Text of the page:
Are We Hypocrites? Part 2 of 4
After that introduction to Matthew 23, let’s look a bit closer at verses 23-28.
Verses 23-24 - 23 “Woe to you, scribes and Pharisees, hypocrites! For you tithe mint and dill and cumin, and have neglected the weightier matters of the law: justice and mercy and faithfulness. These you ought to have done, without neglecting the others. 24 You blind guides, straining out a gnat and swallowing a camel!
So that we can understand what the Pharisees were doing we need to understand what the Old Testament Law actually commanded. We see it in Leviticus 27:30, ‘Every tithe of the land, whether of the seed of the land or of the fruit of the trees, is the Lord’s; it is holy to the Lord.’ The idea of this law is that the people of Israel, when harvesting their crops, would give a tenth of the produce to God for the Levites to support them in their work in the tabernacle and eventually the temple.
But the Pharisees had taken this law to the next level. They not only tithed their crops but they even tithed the herbs they grew in their gardens: mint, dill, and cumin. Now, this was not a bad thing but it was probably further than what the Law intended.
And here we see the hypocrisy of the Pharisees because they went above and beyond the call of duty in their tithing but they neglected that which was more important: justice, mercy, and faithfulness. They were hypocrites because they said that they were following God’s Law by their strict tithing but really they were neglecting the most important parts of God’s Law!
Do we do this? Do we focus on minor things from the Bible and neglect the major points? Are we more concerned with theological debates about God’s sovereignty and human free will or about justice in the world? Are we more concerned with whether a Christian should have a glass of wine with their dinner or about the spread of the Gospel to the millions who’ve never heard? Are we more concerned our view of the end times than we are with millions of our own brothers and sisters suffering in poverty around the world?
Let us be more concerned with what is more important and have grace with each other on the things that are less important.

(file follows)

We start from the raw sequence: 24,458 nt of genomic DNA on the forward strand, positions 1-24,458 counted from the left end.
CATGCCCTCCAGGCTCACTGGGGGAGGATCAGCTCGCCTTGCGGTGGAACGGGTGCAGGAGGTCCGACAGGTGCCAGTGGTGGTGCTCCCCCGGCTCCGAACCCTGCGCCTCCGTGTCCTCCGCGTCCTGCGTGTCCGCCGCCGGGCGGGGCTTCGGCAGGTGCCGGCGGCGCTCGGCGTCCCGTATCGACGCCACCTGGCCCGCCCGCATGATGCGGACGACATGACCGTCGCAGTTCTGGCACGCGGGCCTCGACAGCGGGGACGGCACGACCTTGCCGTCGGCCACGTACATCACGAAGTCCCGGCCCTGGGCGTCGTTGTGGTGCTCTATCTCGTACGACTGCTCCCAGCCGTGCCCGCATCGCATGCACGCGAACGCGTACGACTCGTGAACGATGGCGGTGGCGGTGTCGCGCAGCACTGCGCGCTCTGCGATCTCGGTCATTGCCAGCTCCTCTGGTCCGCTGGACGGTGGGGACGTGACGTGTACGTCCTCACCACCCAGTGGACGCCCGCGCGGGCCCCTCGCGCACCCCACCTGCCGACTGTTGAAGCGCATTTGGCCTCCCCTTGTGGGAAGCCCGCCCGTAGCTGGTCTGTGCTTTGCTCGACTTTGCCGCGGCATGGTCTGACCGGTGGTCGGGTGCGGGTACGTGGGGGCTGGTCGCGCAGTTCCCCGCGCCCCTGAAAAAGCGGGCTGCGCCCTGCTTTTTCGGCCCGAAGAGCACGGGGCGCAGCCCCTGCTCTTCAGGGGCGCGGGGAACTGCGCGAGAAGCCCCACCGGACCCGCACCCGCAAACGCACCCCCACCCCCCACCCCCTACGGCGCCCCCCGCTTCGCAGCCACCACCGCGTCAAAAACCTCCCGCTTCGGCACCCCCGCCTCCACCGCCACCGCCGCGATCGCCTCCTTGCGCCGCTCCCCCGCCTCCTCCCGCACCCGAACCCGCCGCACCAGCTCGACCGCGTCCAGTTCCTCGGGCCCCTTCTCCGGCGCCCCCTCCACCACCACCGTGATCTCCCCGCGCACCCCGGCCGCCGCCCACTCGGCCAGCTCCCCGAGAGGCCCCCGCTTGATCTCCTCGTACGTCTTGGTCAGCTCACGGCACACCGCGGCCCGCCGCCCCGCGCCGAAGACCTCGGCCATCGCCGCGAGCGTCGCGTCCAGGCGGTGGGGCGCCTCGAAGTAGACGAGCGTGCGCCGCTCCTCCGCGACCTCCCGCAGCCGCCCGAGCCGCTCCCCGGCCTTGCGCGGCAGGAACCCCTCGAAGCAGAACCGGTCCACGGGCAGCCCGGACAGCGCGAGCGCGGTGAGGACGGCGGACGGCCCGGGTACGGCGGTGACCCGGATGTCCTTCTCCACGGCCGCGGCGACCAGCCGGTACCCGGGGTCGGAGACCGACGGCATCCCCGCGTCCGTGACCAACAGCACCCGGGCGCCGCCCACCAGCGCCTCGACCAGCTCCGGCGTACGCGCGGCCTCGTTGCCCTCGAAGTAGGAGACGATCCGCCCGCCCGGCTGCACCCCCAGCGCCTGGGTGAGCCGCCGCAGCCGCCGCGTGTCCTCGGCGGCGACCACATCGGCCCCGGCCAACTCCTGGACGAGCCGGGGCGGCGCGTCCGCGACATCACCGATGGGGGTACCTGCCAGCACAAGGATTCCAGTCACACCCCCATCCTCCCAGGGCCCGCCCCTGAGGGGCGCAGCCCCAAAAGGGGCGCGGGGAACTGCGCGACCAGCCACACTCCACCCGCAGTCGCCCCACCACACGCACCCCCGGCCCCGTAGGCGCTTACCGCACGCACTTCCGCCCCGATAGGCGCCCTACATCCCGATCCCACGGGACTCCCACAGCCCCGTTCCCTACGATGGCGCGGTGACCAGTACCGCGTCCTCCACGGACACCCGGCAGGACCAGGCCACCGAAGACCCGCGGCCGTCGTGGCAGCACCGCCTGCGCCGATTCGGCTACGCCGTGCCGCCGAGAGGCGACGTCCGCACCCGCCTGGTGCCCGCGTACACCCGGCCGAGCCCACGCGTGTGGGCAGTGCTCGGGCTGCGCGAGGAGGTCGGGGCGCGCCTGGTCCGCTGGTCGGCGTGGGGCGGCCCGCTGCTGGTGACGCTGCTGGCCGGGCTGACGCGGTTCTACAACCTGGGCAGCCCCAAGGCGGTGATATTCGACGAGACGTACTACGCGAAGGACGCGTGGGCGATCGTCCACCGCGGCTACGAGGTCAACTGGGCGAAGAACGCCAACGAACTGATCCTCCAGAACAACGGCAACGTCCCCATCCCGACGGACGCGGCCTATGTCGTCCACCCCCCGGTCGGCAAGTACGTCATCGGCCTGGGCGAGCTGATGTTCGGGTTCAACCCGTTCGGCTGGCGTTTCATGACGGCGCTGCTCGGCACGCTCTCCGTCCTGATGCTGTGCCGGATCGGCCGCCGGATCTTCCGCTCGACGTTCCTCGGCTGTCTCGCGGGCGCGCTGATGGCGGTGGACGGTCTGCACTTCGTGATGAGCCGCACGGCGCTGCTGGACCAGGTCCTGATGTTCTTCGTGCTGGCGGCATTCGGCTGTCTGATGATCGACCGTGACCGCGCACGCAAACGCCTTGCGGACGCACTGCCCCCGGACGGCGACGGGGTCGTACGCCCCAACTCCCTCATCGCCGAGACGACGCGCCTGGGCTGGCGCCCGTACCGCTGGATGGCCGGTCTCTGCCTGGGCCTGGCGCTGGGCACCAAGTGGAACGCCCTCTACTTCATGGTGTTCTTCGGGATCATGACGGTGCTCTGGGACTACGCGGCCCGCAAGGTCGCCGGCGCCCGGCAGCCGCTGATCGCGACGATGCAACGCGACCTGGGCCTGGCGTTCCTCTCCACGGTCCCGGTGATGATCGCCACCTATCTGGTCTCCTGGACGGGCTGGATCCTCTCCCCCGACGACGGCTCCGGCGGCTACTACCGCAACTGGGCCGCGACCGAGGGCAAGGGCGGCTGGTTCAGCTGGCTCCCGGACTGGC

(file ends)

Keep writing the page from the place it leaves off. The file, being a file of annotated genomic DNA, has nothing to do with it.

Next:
However, this is not an excuse for disobedience. Jesus says, ‘These you ought to have done, without neglecting the others.’ Jesus’ point is not that the Pharisees should focus on the more important points and totally ignore the other points. Jesus is not giving them a license to disobey the tithing laws, He is saying where their focus ought to be.
So often our pendulum swings from one extreme to the other. On one side we say, ‘everything is important. If you don’t believe in a future literal 1000-year reign of Christ then you are not saved!’ On the other side we say, ‘Nothing is important! I never even read Revelation because its not important!’ But Jesus is saying neither of these things. He’s saying we should focus on the more important things and put the secondary things in their place. Not that they are completely unimportant or ignored but that they stay in their proper place.
And I think, for example, if the Pharisees had focused on justice, mercy and faithfulness they would’ve realized that they weren’t really required to tithe their garden herbs. Not that they would disobey the tithing laws but that they would put them in their proper place.
The problem with focusing on the important issues is that they are difficult. It was easier for the Pharisees to tithe their garden herbs than it was to fight injustice. And it’s easier for us to debate about our view of the millennium than it is to help the poor around the world. It’s easier for us to abstain from alcohol than it is to consider how we can be involved in the spread of the Gospel.
But let us not be satisfied with what is easy. Think about Jesus and what He has done for us. He is God and yet He put on human flesh for us. He was born in a manger, lived as a human and died the death of a criminal. He was not content to focus only on easy things. He gave everything for God’s justice to be satisfied and His mercy to be extended to us and He was faithful to the very end.
So, let us focus on what is most important and put what is minor into its place.
Let it not be said of us that we tithed the mint and dill and cumin but neglected justice, mercy and faithfulness.